Firms must nurture female leaders
Johannesburg - Companies promote women to senior management roles to meet certain quotas, but fail to create structures that facilitate sustainable long-term growth in these positions.
Unless organisations can ensure that women in top jobs are effective in their roles, meeting a quota will not automatically translate into bottom line success.
Businesses should not rely solely on legislation and quotas, but also need to provide in-house training and support to nurture their female leaders.
According to the 2012 Women in Leadership census, women account for only 17.1% of directorships this year.
The census, based on more than 300 listed companies and 20 state-owned enterprises, showed that only 12 women are at the top of their organisations, with the biggest representation (25%) in state-owned enterprises.
"Possible reasons for the results of the 2012 Women in Leadership Census are inadequate coaching, leadership and management training, as well as rotation through various leadership and management roles," said Babita Mathur-Helm, senior lecturer of leadership diversity management at the University of Stellenbosch Business School.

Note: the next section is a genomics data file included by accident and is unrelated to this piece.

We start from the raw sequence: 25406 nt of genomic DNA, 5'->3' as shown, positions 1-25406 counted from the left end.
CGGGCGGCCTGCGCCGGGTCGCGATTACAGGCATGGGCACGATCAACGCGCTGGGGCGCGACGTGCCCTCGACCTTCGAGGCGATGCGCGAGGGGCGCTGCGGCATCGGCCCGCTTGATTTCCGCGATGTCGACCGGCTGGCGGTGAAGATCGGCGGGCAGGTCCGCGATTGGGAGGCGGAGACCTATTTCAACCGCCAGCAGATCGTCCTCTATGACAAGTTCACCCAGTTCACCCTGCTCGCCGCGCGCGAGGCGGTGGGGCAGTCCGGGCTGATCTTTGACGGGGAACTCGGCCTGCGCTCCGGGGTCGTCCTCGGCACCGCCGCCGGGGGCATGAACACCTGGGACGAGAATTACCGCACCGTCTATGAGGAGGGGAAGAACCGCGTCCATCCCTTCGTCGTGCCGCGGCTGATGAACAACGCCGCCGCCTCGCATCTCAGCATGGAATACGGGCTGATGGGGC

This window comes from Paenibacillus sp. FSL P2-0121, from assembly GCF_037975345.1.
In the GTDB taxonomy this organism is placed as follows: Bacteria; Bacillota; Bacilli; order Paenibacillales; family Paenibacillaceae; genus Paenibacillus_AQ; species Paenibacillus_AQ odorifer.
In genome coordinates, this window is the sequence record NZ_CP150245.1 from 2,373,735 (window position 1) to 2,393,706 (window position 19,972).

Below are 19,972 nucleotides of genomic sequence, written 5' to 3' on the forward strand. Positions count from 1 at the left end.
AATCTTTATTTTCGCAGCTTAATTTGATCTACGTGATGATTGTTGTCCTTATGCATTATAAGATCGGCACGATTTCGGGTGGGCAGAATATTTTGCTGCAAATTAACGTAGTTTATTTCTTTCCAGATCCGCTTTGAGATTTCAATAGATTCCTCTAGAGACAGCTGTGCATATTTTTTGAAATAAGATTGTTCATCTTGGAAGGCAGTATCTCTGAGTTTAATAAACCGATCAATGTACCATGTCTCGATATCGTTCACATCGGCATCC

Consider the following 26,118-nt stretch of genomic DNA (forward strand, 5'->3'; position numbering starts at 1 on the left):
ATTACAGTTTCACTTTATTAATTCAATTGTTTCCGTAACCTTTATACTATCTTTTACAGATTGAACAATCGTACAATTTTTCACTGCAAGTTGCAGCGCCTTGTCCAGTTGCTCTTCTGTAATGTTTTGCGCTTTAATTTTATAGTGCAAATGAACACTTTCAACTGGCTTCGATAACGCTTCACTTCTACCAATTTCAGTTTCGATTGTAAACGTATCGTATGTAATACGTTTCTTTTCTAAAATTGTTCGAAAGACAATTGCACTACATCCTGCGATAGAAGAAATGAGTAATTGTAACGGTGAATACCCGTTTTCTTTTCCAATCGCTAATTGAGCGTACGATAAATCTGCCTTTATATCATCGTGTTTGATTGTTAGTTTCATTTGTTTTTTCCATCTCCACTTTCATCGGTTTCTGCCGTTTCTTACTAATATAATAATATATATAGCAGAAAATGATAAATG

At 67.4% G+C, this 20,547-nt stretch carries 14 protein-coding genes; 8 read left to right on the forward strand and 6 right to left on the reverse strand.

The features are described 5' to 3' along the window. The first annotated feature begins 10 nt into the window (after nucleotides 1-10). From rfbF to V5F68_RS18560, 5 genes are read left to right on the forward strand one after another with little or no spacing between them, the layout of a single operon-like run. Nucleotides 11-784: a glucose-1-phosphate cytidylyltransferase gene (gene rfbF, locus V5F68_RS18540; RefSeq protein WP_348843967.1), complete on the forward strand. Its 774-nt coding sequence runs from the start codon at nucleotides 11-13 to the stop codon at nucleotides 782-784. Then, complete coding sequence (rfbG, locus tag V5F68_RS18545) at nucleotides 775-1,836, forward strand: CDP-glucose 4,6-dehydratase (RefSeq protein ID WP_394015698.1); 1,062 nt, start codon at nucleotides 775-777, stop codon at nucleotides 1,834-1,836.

Mathur-Helm believes that to create sustainable gender transformation, companies need to take a good look at their current business structure and culture and then decide what adaptations need to be made to support women in top positions.
She said this can be achieved by identifying and openly discussing the growth barriers that often push the female workforce towards the glass ceiling ñ the discriminatory barrier that prevents women and minorities from rising to positions of power.
"Lower confidence and ambition born of historical stereotypes tends to put women off the top jobs and companies should take positive steps to nurture them for leadership roles," Mathur-Helm said.
South African women need to take responsibility for their own career advancement. Women, together with their male counterparts, need to have a clear succession plan within the organisation and demonstrate this at all times.
"Women in South Africa are habitually seen as being secondary to men in terms of intellectual and financial strength.
"Women need to help themselves by not only fulfilling, but expanding their role in modern South Africa's workplace," concludes Mathur-Helm.
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